My buddy/collaborator/coauthor/mentor Eric Kuhn threw up a scary slide during his talk:

10-year deliveries at Lee Ferry could drop below 82.5 maf in 2026 or 2027 – almost certainly by 2030 (remember the 5 straight 9.0 releases from 2015-2019).

The crucially nerdy backstory is in Article III(c) and (d) of the Colorado River Compact, which seem to say the Upper Basin is required to send 82.5 million acre feet every ten years. As Hamby noted, one of the premises of “we need to cut 1.5maf in the Lower Basin” is that the Upper Basin continues to hit that target. Lawyers will argue forever about Article III interpretation, but I’d prefer not to hand over our management of the Colorado River to a judge’s ruling on who’s right.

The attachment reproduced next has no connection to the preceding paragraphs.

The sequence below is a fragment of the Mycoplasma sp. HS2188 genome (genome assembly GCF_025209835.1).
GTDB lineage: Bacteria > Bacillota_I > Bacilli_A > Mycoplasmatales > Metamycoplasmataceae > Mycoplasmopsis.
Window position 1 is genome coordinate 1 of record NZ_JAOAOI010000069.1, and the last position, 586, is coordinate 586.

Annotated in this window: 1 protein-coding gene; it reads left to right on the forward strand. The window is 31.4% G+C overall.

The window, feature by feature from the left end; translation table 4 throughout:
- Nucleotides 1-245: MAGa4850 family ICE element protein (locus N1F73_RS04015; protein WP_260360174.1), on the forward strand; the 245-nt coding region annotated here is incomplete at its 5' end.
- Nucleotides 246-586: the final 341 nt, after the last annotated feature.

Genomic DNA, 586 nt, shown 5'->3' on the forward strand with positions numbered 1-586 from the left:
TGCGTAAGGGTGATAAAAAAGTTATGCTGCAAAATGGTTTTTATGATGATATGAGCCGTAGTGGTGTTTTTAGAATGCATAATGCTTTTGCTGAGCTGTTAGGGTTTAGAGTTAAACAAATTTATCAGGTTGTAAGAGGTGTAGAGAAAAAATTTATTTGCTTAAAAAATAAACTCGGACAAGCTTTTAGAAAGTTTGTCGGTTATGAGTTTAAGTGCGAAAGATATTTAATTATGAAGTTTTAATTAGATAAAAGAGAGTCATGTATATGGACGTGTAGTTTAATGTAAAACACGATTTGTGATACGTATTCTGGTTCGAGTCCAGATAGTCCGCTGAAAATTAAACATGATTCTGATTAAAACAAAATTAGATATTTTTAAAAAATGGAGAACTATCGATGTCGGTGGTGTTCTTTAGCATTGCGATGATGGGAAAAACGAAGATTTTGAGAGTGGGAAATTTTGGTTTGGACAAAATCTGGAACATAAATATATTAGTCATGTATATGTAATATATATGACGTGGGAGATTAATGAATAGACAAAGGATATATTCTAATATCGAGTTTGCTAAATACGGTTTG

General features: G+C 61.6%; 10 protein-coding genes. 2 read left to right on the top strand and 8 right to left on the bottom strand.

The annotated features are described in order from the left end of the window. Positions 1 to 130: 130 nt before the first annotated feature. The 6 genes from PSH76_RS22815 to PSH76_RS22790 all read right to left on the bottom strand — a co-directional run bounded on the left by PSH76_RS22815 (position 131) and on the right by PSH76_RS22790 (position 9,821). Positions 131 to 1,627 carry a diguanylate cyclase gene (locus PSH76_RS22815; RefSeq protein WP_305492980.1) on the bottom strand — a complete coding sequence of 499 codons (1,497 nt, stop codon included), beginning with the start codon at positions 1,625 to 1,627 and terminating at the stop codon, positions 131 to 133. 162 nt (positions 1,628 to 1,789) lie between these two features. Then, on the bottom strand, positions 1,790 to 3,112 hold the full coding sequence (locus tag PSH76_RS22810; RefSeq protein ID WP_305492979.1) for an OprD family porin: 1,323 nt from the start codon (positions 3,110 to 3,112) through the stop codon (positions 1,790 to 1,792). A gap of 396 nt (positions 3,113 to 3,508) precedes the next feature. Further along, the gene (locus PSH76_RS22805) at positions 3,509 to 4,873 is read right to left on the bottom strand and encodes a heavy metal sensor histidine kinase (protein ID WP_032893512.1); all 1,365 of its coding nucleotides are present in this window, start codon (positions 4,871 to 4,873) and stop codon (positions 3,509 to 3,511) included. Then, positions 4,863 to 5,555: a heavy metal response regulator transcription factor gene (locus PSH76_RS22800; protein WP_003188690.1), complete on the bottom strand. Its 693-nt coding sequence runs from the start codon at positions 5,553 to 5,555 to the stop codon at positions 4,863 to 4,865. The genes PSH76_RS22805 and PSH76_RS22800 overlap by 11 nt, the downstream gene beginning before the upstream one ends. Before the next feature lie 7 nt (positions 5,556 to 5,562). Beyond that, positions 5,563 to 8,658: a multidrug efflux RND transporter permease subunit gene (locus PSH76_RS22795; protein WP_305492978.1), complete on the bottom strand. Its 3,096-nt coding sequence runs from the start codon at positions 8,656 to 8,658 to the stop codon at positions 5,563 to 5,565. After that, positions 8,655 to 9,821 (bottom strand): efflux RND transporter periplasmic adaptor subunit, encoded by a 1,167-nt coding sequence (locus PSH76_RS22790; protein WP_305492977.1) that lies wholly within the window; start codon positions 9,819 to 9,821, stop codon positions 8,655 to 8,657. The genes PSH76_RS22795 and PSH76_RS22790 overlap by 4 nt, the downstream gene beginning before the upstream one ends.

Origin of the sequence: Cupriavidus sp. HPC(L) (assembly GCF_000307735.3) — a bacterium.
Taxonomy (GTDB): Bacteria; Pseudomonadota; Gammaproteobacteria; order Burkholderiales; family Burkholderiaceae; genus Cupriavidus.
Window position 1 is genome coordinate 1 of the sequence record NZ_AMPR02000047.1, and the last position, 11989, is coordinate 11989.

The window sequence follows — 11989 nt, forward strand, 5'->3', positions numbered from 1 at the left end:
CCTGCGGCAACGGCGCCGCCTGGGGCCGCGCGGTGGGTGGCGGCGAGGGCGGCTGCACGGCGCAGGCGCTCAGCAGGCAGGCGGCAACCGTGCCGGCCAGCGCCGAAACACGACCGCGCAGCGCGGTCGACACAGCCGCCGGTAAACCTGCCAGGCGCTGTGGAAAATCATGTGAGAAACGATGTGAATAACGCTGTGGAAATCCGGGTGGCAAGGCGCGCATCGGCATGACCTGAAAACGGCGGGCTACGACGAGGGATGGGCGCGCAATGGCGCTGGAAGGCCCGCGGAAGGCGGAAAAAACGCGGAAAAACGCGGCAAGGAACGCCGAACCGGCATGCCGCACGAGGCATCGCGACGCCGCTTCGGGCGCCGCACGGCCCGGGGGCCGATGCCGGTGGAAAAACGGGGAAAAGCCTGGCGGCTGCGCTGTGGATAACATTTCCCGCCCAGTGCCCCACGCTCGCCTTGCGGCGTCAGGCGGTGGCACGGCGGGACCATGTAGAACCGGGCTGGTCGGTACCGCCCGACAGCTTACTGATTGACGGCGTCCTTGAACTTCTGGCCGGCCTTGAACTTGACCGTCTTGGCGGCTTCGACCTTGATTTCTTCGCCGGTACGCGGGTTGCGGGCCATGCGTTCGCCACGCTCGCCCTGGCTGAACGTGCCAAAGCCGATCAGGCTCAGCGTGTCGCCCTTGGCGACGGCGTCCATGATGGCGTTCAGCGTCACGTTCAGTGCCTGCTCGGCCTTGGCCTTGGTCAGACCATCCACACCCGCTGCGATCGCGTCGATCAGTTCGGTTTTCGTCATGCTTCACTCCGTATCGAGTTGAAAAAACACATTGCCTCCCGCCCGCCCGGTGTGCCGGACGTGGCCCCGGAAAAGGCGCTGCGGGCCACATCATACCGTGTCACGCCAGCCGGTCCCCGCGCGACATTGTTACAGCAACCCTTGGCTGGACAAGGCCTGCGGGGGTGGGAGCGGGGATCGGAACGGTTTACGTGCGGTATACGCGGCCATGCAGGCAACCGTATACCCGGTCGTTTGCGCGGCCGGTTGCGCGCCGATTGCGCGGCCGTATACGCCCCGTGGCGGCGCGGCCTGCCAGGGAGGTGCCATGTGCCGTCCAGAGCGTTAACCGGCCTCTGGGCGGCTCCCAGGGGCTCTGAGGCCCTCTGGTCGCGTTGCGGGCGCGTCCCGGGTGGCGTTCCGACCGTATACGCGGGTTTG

Arizona v. California

No arguments broke out over California’s insistence on enforcing its priority rights and pushing most of the climate change risk onto Arizona. Yay!

But the deep entanglement between this question and the transitional gains trap stuff I mentioned before isn’t going away. California farmers have benefited from a “property right” essentially created in 1968 through the use of power politics, but that property right, as Tullock would say, is now priced into the value of their assets. And we’ve now set a “whatever, let’s just pay ’em” precedent (at an unprecedented scale), which does seem historic, but maybe not in a good way.

Elevation 1,000

There were a number of mentions of the Reclamation modeling that puts the risk of Lake Mead dropping to elevation 1,000 at zero.

This is great news. It shows how the bodacious snowpack bailed us all out.

But we should remember that “keeping Lake Mead above elevation 1,000” is a very low bar.